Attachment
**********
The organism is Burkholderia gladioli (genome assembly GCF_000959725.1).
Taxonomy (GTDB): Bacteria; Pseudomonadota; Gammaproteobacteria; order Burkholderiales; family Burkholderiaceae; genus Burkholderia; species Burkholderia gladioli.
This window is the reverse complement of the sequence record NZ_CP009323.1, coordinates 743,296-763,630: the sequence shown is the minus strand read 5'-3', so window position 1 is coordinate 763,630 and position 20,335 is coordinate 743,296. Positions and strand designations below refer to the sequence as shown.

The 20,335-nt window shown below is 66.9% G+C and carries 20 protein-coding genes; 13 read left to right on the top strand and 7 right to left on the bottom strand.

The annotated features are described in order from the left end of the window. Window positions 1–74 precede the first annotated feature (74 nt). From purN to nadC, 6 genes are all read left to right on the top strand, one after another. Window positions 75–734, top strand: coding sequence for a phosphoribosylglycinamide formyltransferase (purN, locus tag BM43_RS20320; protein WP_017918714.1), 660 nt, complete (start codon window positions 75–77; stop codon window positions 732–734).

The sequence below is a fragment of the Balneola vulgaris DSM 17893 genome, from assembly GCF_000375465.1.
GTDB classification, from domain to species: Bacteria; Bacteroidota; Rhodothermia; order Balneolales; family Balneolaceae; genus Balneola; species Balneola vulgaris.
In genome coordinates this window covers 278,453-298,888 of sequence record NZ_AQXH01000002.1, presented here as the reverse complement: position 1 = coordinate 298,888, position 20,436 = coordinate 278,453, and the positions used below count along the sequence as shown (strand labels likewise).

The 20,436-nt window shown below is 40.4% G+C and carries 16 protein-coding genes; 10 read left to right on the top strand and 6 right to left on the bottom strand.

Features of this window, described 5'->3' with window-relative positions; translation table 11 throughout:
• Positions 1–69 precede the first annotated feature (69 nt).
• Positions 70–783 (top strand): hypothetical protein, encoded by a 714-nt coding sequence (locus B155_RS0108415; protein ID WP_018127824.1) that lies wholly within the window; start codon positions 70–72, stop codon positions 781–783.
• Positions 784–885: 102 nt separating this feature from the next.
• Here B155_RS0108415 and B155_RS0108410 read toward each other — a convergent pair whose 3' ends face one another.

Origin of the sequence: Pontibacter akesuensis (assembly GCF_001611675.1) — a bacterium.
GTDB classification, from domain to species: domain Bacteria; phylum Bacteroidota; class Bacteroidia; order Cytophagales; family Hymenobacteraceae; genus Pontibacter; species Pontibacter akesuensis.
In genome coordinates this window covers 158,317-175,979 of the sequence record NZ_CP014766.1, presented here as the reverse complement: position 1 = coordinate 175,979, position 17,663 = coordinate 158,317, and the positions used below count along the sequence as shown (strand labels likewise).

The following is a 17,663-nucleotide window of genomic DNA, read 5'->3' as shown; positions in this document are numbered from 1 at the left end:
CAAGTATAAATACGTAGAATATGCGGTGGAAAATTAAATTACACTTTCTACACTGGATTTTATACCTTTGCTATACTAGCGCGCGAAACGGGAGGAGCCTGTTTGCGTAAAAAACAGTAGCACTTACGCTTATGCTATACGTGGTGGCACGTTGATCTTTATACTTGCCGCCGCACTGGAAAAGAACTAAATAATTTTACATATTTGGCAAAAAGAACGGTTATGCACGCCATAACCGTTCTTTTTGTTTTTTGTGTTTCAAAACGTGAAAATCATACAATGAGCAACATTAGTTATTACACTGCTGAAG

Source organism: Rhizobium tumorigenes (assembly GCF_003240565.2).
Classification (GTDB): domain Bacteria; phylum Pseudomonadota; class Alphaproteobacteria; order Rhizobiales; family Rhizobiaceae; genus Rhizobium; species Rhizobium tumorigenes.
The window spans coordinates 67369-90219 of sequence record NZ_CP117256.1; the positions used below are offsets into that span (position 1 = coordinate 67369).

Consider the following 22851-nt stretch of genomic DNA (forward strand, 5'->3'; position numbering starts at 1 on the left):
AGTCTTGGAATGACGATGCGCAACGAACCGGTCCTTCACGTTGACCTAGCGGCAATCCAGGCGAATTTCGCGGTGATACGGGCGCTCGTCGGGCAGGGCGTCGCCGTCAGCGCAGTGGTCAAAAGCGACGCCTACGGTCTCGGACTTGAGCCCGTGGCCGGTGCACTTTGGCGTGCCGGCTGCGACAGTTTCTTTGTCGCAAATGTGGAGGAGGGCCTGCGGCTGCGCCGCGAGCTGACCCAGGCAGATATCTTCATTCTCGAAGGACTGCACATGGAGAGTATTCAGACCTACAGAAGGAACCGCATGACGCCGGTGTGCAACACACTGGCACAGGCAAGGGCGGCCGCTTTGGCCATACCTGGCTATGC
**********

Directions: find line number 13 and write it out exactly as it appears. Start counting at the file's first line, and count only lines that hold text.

• Positions 784–885: 102 nt separating this feature from the next.